Drinking alone is a harbinger of future alcohol problems


A new study from Carnegie Mellon University found that drinking alone during adolescence and young adulthood greatly increases the risk of alcohol use disorder (AUD) later in life. This risk is especially high for women. The results are available in the July issue of the journal Drug and Alcohol Dependence.

“Most young people who drink do it together with others in social situations, but a significant minority of young people drink alone. Lonely drinking is a unique and robust risk factor for future alcohol use disorders,” said lead author Kasey Creswell, associate professor of psychology at CMU. “Even after taking into account known risk factors, such as binge drinking, frequency of alcohol use, socioeconomic status and gender, we see a strong signal that drinking only as younger predicts alcohol problems in adulthood.”

Excessive alcohol consumption is a global burden, contributing to 3 million deaths worldwide every year. Doctors often screen young people for risky alcohol use, but their questions focus on the frequency and amount of alcohol consumed. Creswell believes that the social context in which young people drink is a critical but often overlooked indicator of future alcohol abuse.

Creswell joined Yvonne Terry-McElrath and Megan Patrick at the University of Michigan to analyze data from the Monitoring the Future study, an ongoing epidemiological survey of drug and alcohol use among American youth into adulthood. About 4,500 adolescents (aged 18) responded to surveys asking about their patterns of alcohol consumption and whether they drank alcohol while alone. These participants were then followed for 17 years, providing information about their alcohol use and drinking alone in young adulthood (23/24 years) and reporting AUD symptoms in adulthood (35 years).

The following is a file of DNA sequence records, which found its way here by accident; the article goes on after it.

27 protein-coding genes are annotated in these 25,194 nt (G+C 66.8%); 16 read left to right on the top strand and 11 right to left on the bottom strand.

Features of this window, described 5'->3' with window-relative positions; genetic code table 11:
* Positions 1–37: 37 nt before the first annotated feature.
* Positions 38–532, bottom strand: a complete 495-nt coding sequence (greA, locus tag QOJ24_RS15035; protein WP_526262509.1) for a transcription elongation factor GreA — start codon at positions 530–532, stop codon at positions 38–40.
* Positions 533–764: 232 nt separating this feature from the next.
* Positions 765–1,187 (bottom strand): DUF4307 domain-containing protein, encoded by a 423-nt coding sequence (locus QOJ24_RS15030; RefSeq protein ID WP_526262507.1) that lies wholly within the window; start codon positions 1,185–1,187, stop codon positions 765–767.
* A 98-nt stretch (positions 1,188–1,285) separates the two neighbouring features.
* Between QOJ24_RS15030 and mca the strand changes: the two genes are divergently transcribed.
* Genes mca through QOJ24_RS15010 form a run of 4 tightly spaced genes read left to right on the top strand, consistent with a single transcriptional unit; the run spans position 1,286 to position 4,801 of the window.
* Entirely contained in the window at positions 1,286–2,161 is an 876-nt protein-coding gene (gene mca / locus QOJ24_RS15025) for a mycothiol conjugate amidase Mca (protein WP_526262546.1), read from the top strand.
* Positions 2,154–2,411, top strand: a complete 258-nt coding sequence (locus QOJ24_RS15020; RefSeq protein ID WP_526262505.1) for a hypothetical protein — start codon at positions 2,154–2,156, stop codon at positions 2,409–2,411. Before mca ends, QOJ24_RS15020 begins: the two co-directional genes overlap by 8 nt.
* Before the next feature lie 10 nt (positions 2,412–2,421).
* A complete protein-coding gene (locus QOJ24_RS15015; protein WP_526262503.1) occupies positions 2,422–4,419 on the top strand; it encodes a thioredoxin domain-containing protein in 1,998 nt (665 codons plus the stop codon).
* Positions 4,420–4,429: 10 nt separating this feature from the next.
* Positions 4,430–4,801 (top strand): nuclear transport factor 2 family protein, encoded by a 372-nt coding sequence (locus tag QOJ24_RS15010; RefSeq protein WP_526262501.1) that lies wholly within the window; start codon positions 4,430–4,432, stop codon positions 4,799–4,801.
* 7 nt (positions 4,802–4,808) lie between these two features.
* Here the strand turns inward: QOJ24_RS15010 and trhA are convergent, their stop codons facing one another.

The results showed that adolescents and young adults who reported drinking alone had an increased risk of developing AUD symptoms in adulthood compared to their peers who drank only in social settings. The team controlled for many established early risk factors for alcohol problems, such as binge drinking and frequent drinking. They found that the odds of AUD symptoms at age 35 were 35% higher for adolescents who drank alone, and 60% higher for young adults who drank alone, compared to social drinkers alone. Adolescent women who drank alone seemed to be at particular risk of developing future alcohol problems in adulthood.

About 25% of adolescents and 40% of young adults reported drinking alone. These findings suggest that targeted interventions may be useful to educate and educate these groups, especially young women, about the risks of solitary drinking to prevent the development of AUD in the future.

Previous work by Creswell and others has shown that young people only drink as a way of coping with negative emotions, a pattern of alcohol consumption that has been consistently associated with the development of alcohol problems. Creswell noted that the pandemic has increased solitary drinking among young people.

“With concurrent increases in pandemic-related depression and anxiety, we may very well see an increase in alcohol problems among the country’s youth,” Creswell said.

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